You can never have too much IRONWEED! Part 1.

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It is Ironweed (Vernonia spp.) season and I am READY.  These beautiful, tall, vibrant purple native flowers are a welcome sign of late summer and a BOON to many insects. They are a valuable late season nectar source for many insects and butterflies, and their pollen is a required resource for specialist long-horned bees.


Ironweed is a perennial wildflower in the Asteraceae family. Unlike other asters, ironweed flowers possess no showy ray florets (think daisy petals) and are comprised of only clusters of disc florets (think center of a sunflower). But I am missing nothing... because these bundles of tiny tubular purple flowers pack a punch! Tall and brightly purple, they certainly catch the eye.  These disc florets are bundled into a compact flower head or "capitulum". The overall inflorescence can range from 6 to 16 inches in diameter. Depending on the species, the inflorescence can be densely held or loosely blowing in the breeze. They provide pollen and nectar late in the season or insects and is a host plant for the American painted lady butterfly (Vanessa virginiensis). All while having great visual appeal for the garden or prairie. They bloom July through September in Ohio. There are several species of Ironweed, but Giant Ironweed (Vernonia gigantea) is the most common we may encounter in Ohio.



ironweed purple flowers displaying disc florets and no ray petals



Leaves can reach 9 inches long and 2 inches wide. Leaves are long and narrow, lanceolate or willow-like in shape, with serrated margins. They are arranged alternately on tall rigid stems that do not branch until the formation of the flower heads.  Stems can reach 8 feet in height. It is important to learn to recognize the leaves and stems. This is a tall and late season bloomer. As such, it takes awhile for them to reach maturity and flower.  All that time growing with no sign of a flower may trick unsuspecting gardeners into thinking it's undesirable when in fact it's a late season firework.  I myself had a wild population I was weed-whacking along my fence until I realized what was popping up and let them do their thing!  


ironweed leaves are very long up to 9 inches.



The plant grows in clumps due to its short thick rhizomes and fibrous roots. It spreads readily by seed and can quickly fill in a space with purple wonder late in the season. They rarely need divided, but can be for sharing with friends. Ironweed prefers full sun to light shade and moist conditions.  It is great for your wetter sites, stream banks, or rain gardens.  It is considered easy to grow, as long as you don't accidentally weed it out.  It can becomes a problem in grazing pasture because it has bitter foliage and is often controlled in favor of more tasty forage.  It is this bitter flavor that also makes it somewhat wildlife resistant compared to the other landscape buffet options. 


The U.S. Forest Service notes that there are 17 species of ironweed in North America. Here in Ohio, we are most likely to see giant ironweed, (Vernonia gigantea), as described above, but we also find New York ironweed (V. noveboracensis) with its hair-like flower bracts; Missouri ironweed (V. missurica) with its dense white hairs one the underside of its leaves; and smooth or prairie ironweed (V. fasciculata) with its shorter stature and densely compacted flower heads.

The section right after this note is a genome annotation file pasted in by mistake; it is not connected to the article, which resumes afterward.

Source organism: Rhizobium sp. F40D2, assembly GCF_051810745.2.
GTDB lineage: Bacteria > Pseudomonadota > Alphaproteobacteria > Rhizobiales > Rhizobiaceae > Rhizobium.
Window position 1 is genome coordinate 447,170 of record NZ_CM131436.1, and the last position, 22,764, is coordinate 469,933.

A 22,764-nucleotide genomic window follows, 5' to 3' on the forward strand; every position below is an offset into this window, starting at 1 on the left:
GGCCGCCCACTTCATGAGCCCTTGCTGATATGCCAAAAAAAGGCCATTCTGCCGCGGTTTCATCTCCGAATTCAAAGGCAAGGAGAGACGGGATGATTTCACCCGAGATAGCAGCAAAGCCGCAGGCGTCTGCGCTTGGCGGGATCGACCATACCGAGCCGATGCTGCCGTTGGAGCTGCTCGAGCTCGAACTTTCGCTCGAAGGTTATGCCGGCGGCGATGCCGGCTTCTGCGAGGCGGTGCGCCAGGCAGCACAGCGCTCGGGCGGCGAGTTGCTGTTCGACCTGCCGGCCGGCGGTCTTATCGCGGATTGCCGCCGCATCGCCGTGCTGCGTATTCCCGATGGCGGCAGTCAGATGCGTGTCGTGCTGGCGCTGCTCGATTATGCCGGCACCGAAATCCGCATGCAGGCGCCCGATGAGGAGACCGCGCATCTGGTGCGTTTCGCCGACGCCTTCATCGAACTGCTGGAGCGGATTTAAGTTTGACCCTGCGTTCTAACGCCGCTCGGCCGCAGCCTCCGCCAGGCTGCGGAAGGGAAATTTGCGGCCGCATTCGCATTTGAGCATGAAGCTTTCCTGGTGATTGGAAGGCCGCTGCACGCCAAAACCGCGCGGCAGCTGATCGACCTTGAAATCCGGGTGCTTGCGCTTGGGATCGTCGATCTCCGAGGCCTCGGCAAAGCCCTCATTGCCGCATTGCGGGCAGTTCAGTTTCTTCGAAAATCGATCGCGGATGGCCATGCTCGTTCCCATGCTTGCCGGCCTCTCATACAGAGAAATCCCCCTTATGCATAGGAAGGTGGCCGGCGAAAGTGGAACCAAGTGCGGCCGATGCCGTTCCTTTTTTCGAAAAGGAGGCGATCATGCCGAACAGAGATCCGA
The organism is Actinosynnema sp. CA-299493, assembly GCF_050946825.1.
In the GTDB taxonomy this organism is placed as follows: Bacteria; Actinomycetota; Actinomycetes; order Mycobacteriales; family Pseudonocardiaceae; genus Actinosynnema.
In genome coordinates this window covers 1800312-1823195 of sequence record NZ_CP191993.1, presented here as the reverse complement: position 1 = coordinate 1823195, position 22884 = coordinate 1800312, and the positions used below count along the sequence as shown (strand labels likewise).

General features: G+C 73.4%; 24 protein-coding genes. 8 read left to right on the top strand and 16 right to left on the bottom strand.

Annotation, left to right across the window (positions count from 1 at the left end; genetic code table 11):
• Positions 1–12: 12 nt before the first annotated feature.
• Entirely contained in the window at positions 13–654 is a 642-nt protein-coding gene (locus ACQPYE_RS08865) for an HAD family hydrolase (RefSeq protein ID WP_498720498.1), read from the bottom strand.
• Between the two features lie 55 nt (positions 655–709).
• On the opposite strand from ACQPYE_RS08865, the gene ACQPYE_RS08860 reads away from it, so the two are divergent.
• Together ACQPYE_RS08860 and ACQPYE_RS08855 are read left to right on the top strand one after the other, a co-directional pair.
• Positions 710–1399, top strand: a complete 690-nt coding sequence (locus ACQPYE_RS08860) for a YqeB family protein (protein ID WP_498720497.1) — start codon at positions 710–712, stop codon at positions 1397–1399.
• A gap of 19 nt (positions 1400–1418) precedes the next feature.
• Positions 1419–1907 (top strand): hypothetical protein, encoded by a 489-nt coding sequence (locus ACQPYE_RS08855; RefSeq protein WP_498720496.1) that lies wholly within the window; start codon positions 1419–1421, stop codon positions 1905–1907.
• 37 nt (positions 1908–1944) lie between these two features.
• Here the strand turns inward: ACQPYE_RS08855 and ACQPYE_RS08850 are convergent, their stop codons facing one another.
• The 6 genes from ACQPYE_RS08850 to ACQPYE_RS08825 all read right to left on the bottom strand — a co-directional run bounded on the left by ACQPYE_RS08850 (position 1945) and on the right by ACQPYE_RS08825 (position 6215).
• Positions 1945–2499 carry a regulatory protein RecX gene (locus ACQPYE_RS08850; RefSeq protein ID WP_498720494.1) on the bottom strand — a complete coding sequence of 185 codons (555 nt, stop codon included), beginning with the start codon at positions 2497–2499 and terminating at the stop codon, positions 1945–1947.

These species may hybridize in the wild and so misidentifications are likely.  The common names are also often misapplied, interchanged, and numerous. For example, giant ironweed is also called tall ironweed. Tall ironweed is also called prairie ironweed. and so on. 



NEW YORK IRONWEED (V. noveboracensis)


New York ironweed can be distinguished from its cousins by the presence of hair-like tips on its flower bracts. Even when the flower opens, those stringy hairs remain under the flower head. Its habitat is much like that of giant ironweed, often found in wet soils in full sun along streams, or in prairies and pastures.


new york ironweednew york ironweed with a close up on the hairy bracts

close up of new york ironweed showing hairy bract structures





Missouri ironweed is similar in size and look to tall ironweed, growing to about 7 feet tall max. But the underside of its leaves are excessively pubescent with white hairs, more so than other ironweeds. Stems are also pubescent. 


missouri ironweed has fuzzy stems and leaves

the fuzzy underside of missouri ironweed



SMOOTH IRONWEED (V. fasciculata)


Also called prairie ironweed, V. fasciculata is a shorter species with densely packed clusters of flowers described as a corymb. Corymb is a term describing where the outermost flowers have longer floral stems or pedicels than the inner most flowers, resulting in all the flowers laying evenly at roughly the same height or plane. Like the inflorescence of broccoli.  Mature height is listed at 4 to 5 feet max with shorter leaves than giant ironweed that are smooth with no hairs.  






Any of these species would be a welcome addition to your yard for pollinators and late season color. Plant breeding has also brought about shorter hybrids that may be more pleasing to the garden scape, but don't forget the irrefutable value of the straight native species to the pollinators that need them.  Some new hybrids include 'Summer Surrender' and 'Summer Swan Song' have a bushy habit. V. noveboracensis 'White Lightning' has white flowers. And 'iron butterfly', a cultivar of Narrowleaf ironweed (V. lettermannii), is proving to be a buggy favorite in some pollinator garden designs.  But the wild native species of giant ironweed has suited me for now! They can easily pop up on your yard without even having to buy them, just learn to recognize the young stems and let them make it to August to start seeing those pops of purple. If you're adding a new garden bed, consider including ironweed!